Green Guardians: Plants That Could Save the World


There's no denying that plants have a hugely important role in our lives. From providing us with everything from food and clothing to medicine and shelter, plants are a key factor in how we continue to live and function from day to day.

But as it turns out, there may be even more that certain plants can do — not just for us individually, but for our whole world.

This year, our SmarterU Releases are honoring six of these planet-saving plants.


What is it?

Kernza is a strain of perennial wheat that has been developed by researchers at the Land Institute.

How could Kernza save the world?

Common grains like rice and corn are annual crops. They’re planted and harvested all within a few months, and then replanted. But each time they’re planted, they must use large amounts of water and fertilizer to remain productive, plus the constant replanting will eventually lead to soil degradation.

However, Kernza is a perennial grain — once it has been planted, it will remain productive for two or more years, growing year after year without needing to replant the crop. Therefore, it would require only a fraction of the water and fertilizer to cultivate this grain when compared with annuals.


What is it?

Bamboo is an evergreen flowering plant, part of the grass family. It has a jointed stem (culm), which is typically hollow. It’s also one of the fastest growing plants in the world, and certain types can grow up to 3 feet in one day.

How could bamboo save the world?

Bamboo is a very versatile plant. It can be used for a number of things, such as food, biofuel, construction, textiles, and it can act as a biodegradable alternative to plastic.

It’s also a perennial grass so, like Kernza, it can be harvested again and again without needing to replant. 


What is it?

Azolla is a type of small aquatic fern, naturally occurring in wetlands. Individual ferns are only a few centimeters across, but they’re considered one of the fastest-growing plants in the world — depending on conditions, they can double their biomass in under 10 days.

How could Azolla save the world?

Azolla ferns have been used as a bio-fertilizer by humans for years, but is now finding use in sustainable production of livestock feed. It’s rich in proteins, essential amino acids, vitamins, and minerals, and according to studies, when fed to livestock such as dairy cattle and chickens, there was a reported increase in milk and egg production.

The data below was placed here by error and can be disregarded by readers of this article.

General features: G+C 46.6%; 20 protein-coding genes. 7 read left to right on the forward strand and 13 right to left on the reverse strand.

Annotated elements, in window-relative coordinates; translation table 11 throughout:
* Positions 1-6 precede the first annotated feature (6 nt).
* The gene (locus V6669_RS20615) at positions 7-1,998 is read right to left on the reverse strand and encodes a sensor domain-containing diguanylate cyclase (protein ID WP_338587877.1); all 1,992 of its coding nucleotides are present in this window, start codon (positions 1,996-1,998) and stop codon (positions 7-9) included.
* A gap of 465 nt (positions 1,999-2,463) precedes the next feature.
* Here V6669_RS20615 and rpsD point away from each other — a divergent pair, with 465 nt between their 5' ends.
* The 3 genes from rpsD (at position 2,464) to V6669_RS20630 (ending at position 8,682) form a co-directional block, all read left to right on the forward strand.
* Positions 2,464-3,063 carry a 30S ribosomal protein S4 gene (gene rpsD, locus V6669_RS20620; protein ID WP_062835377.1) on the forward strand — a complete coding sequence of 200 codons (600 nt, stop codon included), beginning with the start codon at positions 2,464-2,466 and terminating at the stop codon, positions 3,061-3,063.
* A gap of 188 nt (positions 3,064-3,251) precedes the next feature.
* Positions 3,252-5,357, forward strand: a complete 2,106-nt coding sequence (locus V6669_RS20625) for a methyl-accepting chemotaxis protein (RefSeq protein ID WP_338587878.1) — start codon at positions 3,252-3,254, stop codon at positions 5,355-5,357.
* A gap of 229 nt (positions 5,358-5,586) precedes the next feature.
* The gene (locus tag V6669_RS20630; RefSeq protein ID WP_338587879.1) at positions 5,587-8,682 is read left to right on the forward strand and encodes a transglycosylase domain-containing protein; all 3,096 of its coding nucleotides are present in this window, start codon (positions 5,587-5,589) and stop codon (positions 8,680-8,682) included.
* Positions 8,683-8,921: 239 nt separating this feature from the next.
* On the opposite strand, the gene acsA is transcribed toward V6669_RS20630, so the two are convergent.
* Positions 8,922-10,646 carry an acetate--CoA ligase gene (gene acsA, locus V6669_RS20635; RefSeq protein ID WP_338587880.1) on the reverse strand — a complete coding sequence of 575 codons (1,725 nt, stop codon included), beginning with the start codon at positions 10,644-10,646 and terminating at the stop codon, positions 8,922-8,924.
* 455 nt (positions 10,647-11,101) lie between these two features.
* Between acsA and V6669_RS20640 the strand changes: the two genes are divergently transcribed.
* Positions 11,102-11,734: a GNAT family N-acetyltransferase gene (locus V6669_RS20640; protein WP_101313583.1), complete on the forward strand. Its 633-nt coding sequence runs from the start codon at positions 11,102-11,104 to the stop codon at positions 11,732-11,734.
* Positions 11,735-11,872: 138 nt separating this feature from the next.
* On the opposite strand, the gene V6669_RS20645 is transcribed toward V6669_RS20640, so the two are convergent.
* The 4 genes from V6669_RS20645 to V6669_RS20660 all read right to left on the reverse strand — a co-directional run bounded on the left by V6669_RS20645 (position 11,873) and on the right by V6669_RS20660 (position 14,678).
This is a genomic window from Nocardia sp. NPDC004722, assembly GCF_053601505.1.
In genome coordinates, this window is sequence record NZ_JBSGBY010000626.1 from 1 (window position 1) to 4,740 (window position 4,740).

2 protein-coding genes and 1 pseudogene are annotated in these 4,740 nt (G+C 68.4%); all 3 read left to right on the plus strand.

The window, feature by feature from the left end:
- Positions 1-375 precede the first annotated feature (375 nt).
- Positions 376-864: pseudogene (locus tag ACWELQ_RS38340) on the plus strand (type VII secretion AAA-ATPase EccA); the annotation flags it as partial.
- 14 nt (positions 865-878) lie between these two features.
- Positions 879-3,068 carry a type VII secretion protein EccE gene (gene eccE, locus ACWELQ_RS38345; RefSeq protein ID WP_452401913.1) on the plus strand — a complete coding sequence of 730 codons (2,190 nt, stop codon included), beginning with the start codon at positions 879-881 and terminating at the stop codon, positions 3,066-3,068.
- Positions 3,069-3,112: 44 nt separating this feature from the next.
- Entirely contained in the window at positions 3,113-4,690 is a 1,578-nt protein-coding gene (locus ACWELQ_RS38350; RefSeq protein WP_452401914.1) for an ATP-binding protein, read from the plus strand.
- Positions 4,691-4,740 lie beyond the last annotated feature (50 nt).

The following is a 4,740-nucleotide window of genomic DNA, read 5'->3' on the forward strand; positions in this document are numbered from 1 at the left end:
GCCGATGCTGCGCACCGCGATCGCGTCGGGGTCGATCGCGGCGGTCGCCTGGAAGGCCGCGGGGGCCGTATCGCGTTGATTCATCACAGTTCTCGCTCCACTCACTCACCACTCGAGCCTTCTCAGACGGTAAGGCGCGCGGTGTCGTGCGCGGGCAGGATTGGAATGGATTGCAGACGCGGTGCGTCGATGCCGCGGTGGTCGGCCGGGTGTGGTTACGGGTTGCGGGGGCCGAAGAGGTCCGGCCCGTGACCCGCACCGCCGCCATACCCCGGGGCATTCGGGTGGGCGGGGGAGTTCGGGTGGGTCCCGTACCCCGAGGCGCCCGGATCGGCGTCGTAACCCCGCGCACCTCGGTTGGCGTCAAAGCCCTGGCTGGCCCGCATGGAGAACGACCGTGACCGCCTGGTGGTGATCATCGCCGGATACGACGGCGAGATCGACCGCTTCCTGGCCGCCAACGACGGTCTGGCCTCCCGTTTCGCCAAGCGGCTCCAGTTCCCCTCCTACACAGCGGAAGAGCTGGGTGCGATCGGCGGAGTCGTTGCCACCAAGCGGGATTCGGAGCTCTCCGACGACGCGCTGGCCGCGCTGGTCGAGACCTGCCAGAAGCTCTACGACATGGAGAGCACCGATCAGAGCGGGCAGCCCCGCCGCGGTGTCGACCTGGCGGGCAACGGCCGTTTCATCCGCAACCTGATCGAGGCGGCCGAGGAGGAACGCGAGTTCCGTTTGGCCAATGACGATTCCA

What is it?

Chestnuts are a group of several deciduous tree and shrub species, named for the nut which grows on them. There are 4 commonly known main species of groups: American, Chinese, Japanese, and European.

How could chestnuts save the world?

Put simply, chestnuts equal food! They’re low in protein and high in carbs, making them ideal to use a staple food, unlike other nuts. Chestnut trees thrive in the less agriculturally-hospitable areas — dry, infertile soils, where other crops can’t easily be cultivated. 

This means that chestnut trees have the ability to turn less fertile areas into forested areas — and there are very real and eco-friendly benefits associated with forests, such as nutrient recycling and air purification.


What is it?

Sedums are flowering plants, characterized by their succulent leaves and stems. They’re found mainly in temperate zones, thriving in the drier and more extreme climate conditions and require little water due to their strong water-storing leaves.

How could Sedum save the world?

The fact that sedums can live through intense heat or cold make them ideal for use as a covering on green roofs (a roof that is partially or entirely covered in vegetation).

Some sedums can also be used as food, such as a leaf for a salad or herb, and is said to have a slightly sour taste.


What is it?

Algae are mainly aquatic-based plants, ranging in sizes from unicelluar microalgae to massive organisms that can grow up to 50 meters in length.

How could algae save the world?

Algae have many uses, depending on the specific species — food, organic fertilizer, biological filtration and sewage, but most importantly, biofuel.

With an incredibly fast growth rate and the ability to grow in shallow or salt water, it possible to produce algae-based fuel very quickly and on land that would be otherwise unsuitable for other crops. 

“It is estimated that 15,000 square miles of algae production could supply the United States with all of its fuel needs – that’s about 1/7 of the land currently planted in corn in this country. Some algae fuel is already being sold and experts predict that by 2025 the technology will be refined to the point where the price per gallon will break even with the cost of petroleum.” Source